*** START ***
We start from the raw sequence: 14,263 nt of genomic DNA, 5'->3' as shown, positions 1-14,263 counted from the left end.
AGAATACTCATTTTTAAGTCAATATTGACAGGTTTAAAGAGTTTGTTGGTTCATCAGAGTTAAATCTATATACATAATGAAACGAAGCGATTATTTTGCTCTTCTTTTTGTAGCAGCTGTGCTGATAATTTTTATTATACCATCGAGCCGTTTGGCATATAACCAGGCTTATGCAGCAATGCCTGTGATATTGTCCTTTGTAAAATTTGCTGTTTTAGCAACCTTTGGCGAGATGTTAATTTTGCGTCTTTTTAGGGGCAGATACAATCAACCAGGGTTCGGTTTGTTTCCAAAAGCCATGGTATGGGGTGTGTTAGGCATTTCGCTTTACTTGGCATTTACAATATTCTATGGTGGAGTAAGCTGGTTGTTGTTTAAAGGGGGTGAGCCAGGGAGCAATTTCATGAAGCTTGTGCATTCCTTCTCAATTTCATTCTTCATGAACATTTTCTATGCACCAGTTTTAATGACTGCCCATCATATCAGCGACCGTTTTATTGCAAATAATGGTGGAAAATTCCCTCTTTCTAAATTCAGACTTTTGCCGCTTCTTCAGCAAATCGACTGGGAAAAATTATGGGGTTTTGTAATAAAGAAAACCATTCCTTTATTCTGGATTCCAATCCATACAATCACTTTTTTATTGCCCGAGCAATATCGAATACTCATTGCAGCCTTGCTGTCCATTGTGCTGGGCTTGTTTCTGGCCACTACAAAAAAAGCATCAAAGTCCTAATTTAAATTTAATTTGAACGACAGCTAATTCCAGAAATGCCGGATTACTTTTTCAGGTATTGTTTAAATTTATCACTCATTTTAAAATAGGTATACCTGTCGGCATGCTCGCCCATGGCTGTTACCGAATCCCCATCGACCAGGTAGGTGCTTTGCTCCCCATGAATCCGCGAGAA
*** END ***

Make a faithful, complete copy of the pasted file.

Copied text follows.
We start from the raw sequence: 14,263 nt of genomic DNA, 5'->3' as shown, positions 1-14,263 counted from the left end.
AGAATACTCATTTTTAAGTCAATATTGACAGGTTTAAAGAGTTTGTTGGTTCATCAGAGTTAAATCTATATACATAATGAAACGAAGCGATTATTTTGCTCTTCTTTTTGTAGCAGCTGTGCTGATAATTTTTATTATACCATCGAGCCGTTTGGCATATAACCAGGCTTATGCAGCAATGCCTGTGATATTGTCCTTTGTAAAATTTGCTGTTTTAGCAACCTTTGGCGAGATGTTAATTTTGCGTCTTTTTAGGGGCAGATACAATCAACCAGGGTTCGGTTTGTTTCCAAAAGCCATGGTATGGGGTGTGTTAGGCATTTCGCTTTACTTGGCATTTACAATATTCTATGGTGGAGTAAGCTGGTTGTTGTTTAAAGGGGGTGAGCCAGGGAGCAATTTCATGAAGCTTGTGCATTCCTTCTCAATTTCATTCTTCATGAACATTTTCTATGCACCAGTTTTAATGACTGCCCATCATATCAGCGACCGTTTTATTGCAAATAATGGTGGAAAATTCCCTCTTTCTAAATTCAGACTTTTGCCGCTTCTTCAGCAAATCGACTGGGAAAAATTATGGGGTTTTGTAATAAAGAAAACCATTCCTTTATTCTGGATTCCAATCCATACAATCACTTTTTTATTGCCCGAGCAATATCGAATACTCATTGCAGCCTTGCTGTCCATTGTGCTGGGCTTGTTTCTGGCCACTACAAAAAAAGCATCAAAGTCCTAATTTAAATTTAATTTGAACGACAGCTAATTCCAGAAATGCCGGATTACTTTTTCAGGTATTGTTTAAATTTATCACTCATTTTAAAATAGGTATACCTGTCGGCATGCTCGCCCATGGCTGTTACCGAATCCCCATCGACCAGGTAGGTGCTTTGCTCCCCATGAATCCGCGAGAA